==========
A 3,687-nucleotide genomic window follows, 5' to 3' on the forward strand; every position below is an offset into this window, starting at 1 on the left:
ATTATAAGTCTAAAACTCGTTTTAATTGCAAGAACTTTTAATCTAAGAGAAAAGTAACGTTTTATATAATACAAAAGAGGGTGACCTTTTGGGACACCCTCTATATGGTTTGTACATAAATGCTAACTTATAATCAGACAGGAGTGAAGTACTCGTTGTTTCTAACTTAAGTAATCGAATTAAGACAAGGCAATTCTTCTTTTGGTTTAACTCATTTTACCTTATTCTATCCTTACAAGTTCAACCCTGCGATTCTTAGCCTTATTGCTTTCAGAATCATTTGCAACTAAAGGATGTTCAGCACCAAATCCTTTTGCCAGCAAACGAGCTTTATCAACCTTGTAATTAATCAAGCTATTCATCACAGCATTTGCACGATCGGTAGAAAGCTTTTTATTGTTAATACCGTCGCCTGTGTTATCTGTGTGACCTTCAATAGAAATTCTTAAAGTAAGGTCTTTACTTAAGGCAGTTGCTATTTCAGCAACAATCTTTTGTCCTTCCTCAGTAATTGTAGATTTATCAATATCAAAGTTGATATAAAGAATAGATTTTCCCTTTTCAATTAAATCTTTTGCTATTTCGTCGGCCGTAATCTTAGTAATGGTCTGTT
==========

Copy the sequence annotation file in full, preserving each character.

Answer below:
A 3,687-nucleotide genomic window follows, 5' to 3' on the forward strand; every position below is an offset into this window, starting at 1 on the left:
ATTATAAGTCTAAAACTCGTTTTAATTGCAAGAACTTTTAATCTAAGAGAAAAGTAACGTTTTATATAATACAAAAGAGGGTGACCTTTTGGGACACCCTCTATATGGTTTGTACATAAATGCTAACTTATAATCAGACAGGAGTGAAGTACTCGTTGTTTCTAACTTAAGTAATCGAATTAAGACAAGGCAATTCTTCTTTTGGTTTAACTCATTTTACCTTATTCTATCCTTACAAGTTCAACCCTGCGATTCTTAGCCTTATTGCTTTCAGAATCATTTGCAACTAAAGGATGTTCAGCACCAAATCCTTTTGCCAGCAAACGAGCTTTATCAACCTTGTAATTAATCAAGCTATTCATCACAGCATTTGCACGATCGGTAGAAAGCTTTTTATTGTTAATACCGTCGCCTGTGTTATCTGTGTGACCTTCAATAGAAATTCTTAAAGTAAGGTCTTTACTTAAGGCAGTTGCTATTTCAGCAACAATCTTTTGTCCTTCCTCAGTAATTGTAGATTTATCAATATCAAAGTTGATATAAAGAATAGATTTTCCCTTTTCAATTAAATCTTTTGCTATTTCGTCGGCCGTAATCTTAGTAATGGTCTGTT